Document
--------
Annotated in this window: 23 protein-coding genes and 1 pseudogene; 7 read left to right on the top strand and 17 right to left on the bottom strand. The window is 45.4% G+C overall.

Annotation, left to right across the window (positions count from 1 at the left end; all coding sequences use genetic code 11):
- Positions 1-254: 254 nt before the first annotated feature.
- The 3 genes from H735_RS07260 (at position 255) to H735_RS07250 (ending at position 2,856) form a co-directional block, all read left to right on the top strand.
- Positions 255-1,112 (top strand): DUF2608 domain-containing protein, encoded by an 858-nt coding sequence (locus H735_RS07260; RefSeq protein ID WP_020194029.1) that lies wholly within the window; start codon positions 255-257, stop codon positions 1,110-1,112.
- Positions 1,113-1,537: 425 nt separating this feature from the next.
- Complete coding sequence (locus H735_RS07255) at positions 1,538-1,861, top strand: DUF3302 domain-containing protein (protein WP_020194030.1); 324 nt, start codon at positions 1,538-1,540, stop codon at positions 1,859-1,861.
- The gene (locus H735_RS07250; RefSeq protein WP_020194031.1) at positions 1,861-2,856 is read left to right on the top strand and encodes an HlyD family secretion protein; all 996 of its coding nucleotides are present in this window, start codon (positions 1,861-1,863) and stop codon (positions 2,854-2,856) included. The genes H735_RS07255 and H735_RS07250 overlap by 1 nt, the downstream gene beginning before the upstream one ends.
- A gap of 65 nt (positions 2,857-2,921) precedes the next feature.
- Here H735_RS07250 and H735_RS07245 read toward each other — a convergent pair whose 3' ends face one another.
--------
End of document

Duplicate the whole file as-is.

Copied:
Annotated in this window: 23 protein-coding genes and 1 pseudogene; 7 read left to right on the top strand and 17 right to left on the bottom strand. The window is 45.4% G+C overall.

Annotation, left to right across the window (positions count from 1 at the left end; all coding sequences use genetic code 11):
- Positions 1-254: 254 nt before the first annotated feature.
- The 3 genes from H735_RS07260 (at position 255) to H735_RS07250 (ending at position 2,856) form a co-directional block, all read left to right on the top strand.
- Positions 255-1,112 (top strand): DUF2608 domain-containing protein, encoded by an 858-nt coding sequence (locus H735_RS07260; RefSeq protein ID WP_020194029.1) that lies wholly within the window; start codon positions 255-257, stop codon positions 1,110-1,112.
- Positions 1,113-1,537: 425 nt separating this feature from the next.
- Complete coding sequence (locus H735_RS07255) at positions 1,538-1,861, top strand: DUF3302 domain-containing protein (protein WP_020194030.1); 324 nt, start codon at positions 1,538-1,540, stop codon at positions 1,859-1,861.
- The gene (locus H735_RS07250; RefSeq protein WP_020194031.1) at positions 1,861-2,856 is read left to right on the top strand and encodes an HlyD family secretion protein; all 996 of its coding nucleotides are present in this window, start codon (positions 1,861-1,863) and stop codon (positions 2,854-2,856) included. The genes H735_RS07255 and H735_RS07250 overlap by 1 nt, the downstream gene beginning before the upstream one ends.
- A gap of 65 nt (positions 2,857-2,921) precedes the next feature.
- Here H735_RS07250 and H735_RS07245 read toward each other — a convergent pair whose 3' ends face one another.